Pru Goward takes another tilt at seat of Goulburn

CONTENDER: Goulburn MP Pru Goward says she'll continue her focus on regional development and jobs if she wins another term in 2019. Photo: Mariam Koslay.
CONTENDER: Goulburn MP Pru Goward says she'll continue her focus on regional development and jobs if she wins another term in 2019. Photo: Mariam Koslay.

Goulburn MP Pru Goward has been pre-selected to run in the seat at the 2019 State election.

Despite speculation in some quarters Ms Goward would retire, the MP of the past 10 years was pre-selected unopposed following the close of nominations on November 24.

She was not available for interview this week but in a statement cited several key goals. 

“Regional development driven by improved travel times by train and improved bus services will be some of my priorities in the next term,” she said.

“The NSW Government has been unsurpassed in its commitment to regional growth and the next election will give me the opportunity to continue this commitment to the Goulburn electorate.”

Asked about the Goulburn Base Hospital redevelopment, Ms Goward said she’d be lobbying for stage two funding.

Ms Goward cited the $120 million stage one funding, Goulburn ambulance station upgrade, $47m for a new corrections facility at the Supermax and Service NSW among the projects that had “delivered” for the region.

In addition, Goulburn had shared in $1 billion for regional growth, $500m for regional water infrastructure and $208m for transport projects in regional NSW.

Improved professional services, raising public education outcomes and managing the balance between resource development and community needs were among her other priorities in the next term.

Regarding funding for Goulburn’s performing arts facility, Ms Goward said funding announcements for the city under the regional fund would be made “in due course.”

But the MP, who holds the seat by a 6.8 per cent cent margin, based on 2015 results, will have competition.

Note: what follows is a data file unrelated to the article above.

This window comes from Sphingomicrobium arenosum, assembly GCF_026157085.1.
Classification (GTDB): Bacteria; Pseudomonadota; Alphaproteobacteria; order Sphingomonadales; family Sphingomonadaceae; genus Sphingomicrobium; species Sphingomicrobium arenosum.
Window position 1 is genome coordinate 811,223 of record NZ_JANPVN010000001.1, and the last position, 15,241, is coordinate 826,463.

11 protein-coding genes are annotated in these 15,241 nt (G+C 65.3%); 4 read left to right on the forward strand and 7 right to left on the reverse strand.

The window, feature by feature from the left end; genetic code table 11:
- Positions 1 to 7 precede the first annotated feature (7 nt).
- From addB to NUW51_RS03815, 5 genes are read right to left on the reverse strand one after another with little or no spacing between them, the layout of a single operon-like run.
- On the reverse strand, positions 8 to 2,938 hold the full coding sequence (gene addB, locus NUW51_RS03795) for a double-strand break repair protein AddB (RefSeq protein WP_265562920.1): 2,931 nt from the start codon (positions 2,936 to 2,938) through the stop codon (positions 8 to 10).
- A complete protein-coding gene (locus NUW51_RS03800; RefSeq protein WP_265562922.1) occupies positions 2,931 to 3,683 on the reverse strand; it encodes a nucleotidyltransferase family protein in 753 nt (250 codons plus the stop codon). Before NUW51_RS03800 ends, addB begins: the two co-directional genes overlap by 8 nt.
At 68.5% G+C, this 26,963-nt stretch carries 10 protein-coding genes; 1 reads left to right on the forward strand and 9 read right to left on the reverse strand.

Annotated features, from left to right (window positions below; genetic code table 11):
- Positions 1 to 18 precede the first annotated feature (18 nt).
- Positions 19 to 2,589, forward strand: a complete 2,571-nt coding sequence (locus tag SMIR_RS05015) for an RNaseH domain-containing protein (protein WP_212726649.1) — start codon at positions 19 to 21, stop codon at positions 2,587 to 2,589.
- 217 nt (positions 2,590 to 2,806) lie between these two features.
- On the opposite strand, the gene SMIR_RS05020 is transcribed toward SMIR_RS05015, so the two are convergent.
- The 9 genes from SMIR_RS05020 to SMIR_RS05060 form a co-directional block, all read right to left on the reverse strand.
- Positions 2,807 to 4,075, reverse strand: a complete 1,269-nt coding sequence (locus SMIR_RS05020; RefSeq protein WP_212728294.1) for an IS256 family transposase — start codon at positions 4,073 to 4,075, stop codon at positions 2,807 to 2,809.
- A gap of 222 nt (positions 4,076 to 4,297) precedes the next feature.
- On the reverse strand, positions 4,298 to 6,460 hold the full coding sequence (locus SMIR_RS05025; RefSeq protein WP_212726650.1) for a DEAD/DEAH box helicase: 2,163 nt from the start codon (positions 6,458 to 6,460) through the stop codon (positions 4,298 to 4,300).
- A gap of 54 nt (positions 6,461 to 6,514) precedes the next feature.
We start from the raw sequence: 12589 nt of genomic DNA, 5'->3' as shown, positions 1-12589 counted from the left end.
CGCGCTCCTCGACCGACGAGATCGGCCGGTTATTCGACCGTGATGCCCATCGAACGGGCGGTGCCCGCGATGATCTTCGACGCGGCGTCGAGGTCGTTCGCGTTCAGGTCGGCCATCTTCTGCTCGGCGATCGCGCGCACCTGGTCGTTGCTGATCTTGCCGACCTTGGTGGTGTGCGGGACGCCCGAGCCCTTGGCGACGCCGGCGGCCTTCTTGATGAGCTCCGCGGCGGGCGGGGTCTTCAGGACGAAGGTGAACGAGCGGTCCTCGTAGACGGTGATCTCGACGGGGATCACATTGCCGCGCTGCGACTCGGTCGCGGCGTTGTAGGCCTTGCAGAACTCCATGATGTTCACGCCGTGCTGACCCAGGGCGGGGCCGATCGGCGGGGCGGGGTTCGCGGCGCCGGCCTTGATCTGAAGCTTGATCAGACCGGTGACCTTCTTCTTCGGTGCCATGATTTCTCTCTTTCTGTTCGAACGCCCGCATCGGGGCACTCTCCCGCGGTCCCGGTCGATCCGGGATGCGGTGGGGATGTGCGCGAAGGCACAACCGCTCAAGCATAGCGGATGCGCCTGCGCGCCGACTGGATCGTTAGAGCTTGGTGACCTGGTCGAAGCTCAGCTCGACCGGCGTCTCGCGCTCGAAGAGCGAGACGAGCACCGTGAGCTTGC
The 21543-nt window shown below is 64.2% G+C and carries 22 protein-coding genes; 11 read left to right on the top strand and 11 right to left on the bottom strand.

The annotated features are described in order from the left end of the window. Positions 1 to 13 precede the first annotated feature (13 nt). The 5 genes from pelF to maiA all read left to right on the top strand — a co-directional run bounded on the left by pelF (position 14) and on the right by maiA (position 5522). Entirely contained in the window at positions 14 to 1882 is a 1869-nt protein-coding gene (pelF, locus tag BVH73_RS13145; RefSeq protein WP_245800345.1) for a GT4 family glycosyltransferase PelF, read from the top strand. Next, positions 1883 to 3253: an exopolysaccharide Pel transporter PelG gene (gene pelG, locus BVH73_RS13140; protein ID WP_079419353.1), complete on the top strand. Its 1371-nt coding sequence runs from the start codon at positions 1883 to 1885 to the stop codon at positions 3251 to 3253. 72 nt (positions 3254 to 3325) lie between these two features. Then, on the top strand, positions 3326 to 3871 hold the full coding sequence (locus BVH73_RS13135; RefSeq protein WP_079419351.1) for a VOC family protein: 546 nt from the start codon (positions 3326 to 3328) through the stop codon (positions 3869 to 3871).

Goulburn Labor president Jason Shepherd said the party would double or quadruple the amount thrown at the seat in 2015 when former Senator Ursula Stephens ran. She dented Ms Goward’s margin by 20 per cent.

Dr Stephens did not return requests for comment on whether she would run again. But Mr Shepherd said a number of Goulburn people and several public servants from the Yass/Bungendore region were interested in nominating.

“It is a targeted seat for Labor and we are looking to win this time. We came very close in 2015,” he said.

Mr Shepherd claimed Ms Goward was “good at talking” but “was not doing much.”

“The Goulburn Base Hospital development is under-funded despite all the glossy brochures. Only $95 million is being spent, as opposed to the $120m promised and people in the field say the visuals can’t be achieved for $95m,” he said.

“She also raised a petition on train services but it failed to get through.”

Mr Shepherd is also chair of the Goulburn Community Consultation Committee giving input on the hospital redevelopment. Health Infrastructure officials at a public meeting in September said the first stage could be achieved for $95m.

He said the MP had also expressed disappointment that a container deposit recycling station in Goulburn but it was her responsibility to secure one.

“This disappointment excuse is starting to wear a bit thin with people,” Mr Shepherd said.

The Labor electoral council will start the pre-selection process in March, 2018 with a candidate likely to be selected in April.  


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